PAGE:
A brief summary of the history of Central Asia from the 7th century to the early 20th century.

The Samanids-7th to 10th Century

In her book, Russia and Central Asia: Coexistence, Conquest, Convergence, Shoshana Keller wrote that “if you look at a map, Central Asia is at the center of everything but is itself nowhere.” I think that’s a pretty useful way of thinking about this region. It is surrounded by Russia, China, Iran, and India and so is easy to dismiss, but was also the wealthy center of the Silk Road, the center Islamic intellectual and religious life, and home to the great conquerors such as Chinggis Khan and Timur.

When thinking about Central Asia, I’ve seen their history divided into six different time blocks: the pre-Islamic , the Arab period, the Mongol period, the Timurid period, the Uzbek period, and the Russian period.

Between the 7th and 10th century, which can be thought of as the pre-Islamic age, Central Asia was home to mostly nomadic Iranian steppe peoples, known as Scythians. Historians love to create a deep divide between nomads and settled people, but in Central Asia it’s almost impossible to do that because you had nomads who would settle for periods and then move again or what historians call semi-settled nomads, farmers who settled until it was no longer profitable to do so. At this time, the region was mostly Iranian nomads, but there was a growing Chinese and Tibet presence as well.

Image of a man in a turban and robe write on a scroll
Avicenna courtesy of Wikicommons

The Arabs invaded in the 8th century CE, defeating the Chinese army at the battle of Taraz in 751, ending the Chinese presence in Central Asia for a millennium and enfolding Central Asia into the Abbasid empire. The Arabs brought Islam with and encouraged conversions, while leaving political power to local forces. Eventually, the Samanids grew to prominence and became an autonomous power. During the Samanids reign, Bukhara became a center of Muslim learning and home to many famous Islamic scholars such as Avicenna and Abu Rayahn al-Biruni.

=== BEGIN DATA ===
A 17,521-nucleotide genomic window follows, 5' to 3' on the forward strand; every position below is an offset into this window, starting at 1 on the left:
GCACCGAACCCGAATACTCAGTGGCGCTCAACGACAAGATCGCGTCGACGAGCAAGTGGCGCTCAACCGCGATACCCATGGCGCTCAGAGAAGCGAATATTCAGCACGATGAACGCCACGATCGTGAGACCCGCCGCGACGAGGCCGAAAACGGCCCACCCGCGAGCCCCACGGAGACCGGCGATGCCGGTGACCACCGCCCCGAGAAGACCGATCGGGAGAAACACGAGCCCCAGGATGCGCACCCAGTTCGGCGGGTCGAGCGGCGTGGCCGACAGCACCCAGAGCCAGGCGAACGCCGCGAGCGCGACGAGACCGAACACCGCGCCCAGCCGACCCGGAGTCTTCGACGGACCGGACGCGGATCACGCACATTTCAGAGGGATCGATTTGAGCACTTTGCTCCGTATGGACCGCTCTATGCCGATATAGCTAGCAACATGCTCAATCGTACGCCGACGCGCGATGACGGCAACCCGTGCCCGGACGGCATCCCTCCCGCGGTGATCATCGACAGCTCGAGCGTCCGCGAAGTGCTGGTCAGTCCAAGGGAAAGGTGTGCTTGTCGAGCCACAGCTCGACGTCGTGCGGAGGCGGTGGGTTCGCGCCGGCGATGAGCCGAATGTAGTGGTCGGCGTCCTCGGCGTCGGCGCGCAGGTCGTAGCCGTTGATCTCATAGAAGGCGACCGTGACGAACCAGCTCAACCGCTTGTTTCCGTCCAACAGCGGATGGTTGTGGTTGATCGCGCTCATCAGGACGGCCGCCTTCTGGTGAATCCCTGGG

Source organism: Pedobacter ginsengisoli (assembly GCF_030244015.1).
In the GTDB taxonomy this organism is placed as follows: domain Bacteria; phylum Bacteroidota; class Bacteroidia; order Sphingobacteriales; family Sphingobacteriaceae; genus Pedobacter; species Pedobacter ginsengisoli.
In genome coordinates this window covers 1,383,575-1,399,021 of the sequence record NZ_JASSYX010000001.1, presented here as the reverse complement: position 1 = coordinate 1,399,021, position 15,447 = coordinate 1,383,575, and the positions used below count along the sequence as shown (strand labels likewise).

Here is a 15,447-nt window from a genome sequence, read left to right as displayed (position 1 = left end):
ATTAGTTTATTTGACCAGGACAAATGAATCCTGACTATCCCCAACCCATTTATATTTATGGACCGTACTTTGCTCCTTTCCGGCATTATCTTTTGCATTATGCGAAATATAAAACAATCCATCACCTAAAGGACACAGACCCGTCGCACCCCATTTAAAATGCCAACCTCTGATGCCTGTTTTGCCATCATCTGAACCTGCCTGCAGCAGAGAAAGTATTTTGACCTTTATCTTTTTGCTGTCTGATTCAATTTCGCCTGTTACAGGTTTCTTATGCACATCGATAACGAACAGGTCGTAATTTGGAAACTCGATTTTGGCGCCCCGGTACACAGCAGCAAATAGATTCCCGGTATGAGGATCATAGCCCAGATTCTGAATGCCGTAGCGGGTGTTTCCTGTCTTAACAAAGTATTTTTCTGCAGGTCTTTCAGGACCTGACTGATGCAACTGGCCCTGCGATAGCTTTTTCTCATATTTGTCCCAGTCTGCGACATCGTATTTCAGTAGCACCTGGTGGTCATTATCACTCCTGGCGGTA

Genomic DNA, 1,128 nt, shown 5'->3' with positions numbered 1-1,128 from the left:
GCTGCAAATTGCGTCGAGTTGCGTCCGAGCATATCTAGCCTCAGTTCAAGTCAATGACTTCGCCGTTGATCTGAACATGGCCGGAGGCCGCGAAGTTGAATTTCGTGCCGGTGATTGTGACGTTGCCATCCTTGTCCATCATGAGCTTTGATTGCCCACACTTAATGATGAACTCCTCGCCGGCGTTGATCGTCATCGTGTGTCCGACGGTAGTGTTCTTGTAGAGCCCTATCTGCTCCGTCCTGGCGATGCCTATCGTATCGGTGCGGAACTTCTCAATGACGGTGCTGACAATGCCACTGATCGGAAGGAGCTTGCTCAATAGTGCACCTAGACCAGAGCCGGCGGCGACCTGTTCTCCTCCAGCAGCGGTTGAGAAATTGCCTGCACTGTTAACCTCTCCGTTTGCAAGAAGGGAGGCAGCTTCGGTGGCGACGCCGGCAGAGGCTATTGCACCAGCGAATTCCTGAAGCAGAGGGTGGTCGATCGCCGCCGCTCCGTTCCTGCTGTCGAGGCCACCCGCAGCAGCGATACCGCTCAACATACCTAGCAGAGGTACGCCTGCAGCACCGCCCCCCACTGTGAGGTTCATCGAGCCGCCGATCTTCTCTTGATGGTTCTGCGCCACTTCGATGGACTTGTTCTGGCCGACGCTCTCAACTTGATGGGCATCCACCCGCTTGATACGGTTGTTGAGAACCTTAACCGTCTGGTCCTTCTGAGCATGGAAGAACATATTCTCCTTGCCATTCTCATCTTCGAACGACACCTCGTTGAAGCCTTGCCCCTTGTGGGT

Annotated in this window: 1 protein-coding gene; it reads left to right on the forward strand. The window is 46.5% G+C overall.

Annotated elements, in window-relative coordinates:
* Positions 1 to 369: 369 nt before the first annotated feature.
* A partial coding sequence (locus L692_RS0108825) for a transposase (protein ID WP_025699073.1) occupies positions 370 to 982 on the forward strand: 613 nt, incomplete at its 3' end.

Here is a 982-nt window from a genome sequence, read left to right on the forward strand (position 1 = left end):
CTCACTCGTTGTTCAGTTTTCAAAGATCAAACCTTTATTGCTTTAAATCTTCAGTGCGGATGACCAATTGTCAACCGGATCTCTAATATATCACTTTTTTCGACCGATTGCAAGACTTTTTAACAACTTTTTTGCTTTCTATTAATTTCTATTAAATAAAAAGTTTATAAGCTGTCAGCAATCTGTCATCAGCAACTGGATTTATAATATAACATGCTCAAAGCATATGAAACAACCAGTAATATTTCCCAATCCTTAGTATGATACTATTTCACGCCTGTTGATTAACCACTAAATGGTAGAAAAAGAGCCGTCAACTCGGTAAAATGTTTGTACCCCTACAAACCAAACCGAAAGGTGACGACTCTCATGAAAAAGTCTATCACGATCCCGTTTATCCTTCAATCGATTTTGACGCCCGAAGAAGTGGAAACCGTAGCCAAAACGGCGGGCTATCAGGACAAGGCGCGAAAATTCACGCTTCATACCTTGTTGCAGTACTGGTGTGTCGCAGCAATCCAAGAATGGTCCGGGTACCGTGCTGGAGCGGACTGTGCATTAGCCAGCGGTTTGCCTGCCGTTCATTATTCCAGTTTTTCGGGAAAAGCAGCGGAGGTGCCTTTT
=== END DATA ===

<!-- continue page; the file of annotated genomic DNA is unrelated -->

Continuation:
At the same time, there was a massive migration of Turkic peoples into Central Asia creating multiple dynasties such as the Qarakhanids, the first Turkic-Muslim dynasty in Central Asia, the Ghaznavids the dynasty centered in Ghazna (modern day Afghanistan), founded by a Samanid military commander, and the Saljuqids, a Turkic dynasty the would rule over much of Western Asia during the 11th and 12th century. The Samanids would fight with the Qarakhanids, but also recruited Turks into their armies since they were considered to be superior fighters. This enabled them to rise to prominence and take over the region by the end of the 10th century Many converted to Islam, the most famous being the conversion of the Qarakhanid ruler, Satuq Bughra Khan.

The three Turkic dynasties divided the Samanid Empire amongst themselves with the Saljuqs (soul-jook) gaining control by the late 1080s, creating a new dynasty of kings in Khorezm (cor-riz-em) Eventually the Turks would be worked into the Muslim narrative by making them the descendants of Yafith (also known as Japheth, one of Noah’s three sons.)

Chinggis Khan and Timur-1200-1500s

By the 1200s, Central Asia was facing a new foe: Chinggis Khan and the Mongols. While Chinggis’ main foe was China, he quickly realized that Central Asia was too powerful to leave alone. So, in 1219, he led an invasion and eventually conquered the region When Chinggis Khan died, he divided his territory amongst his sons with Chaghatay, Chinggis’ second oldest son, receiving the steppe lands to the north of sedentary Central Asia. Chaghatay’s son would expand their reach to most of Transoxiana, which includes parts of modern day Uzbekistan, Tajikistan, southern Kyrgyzstan, and southwest Kazakhstan. Mongol rule would see Islam spread throughout Central Asia and the rise of the Sufis, who would remain powerful after the Mongols were long gone.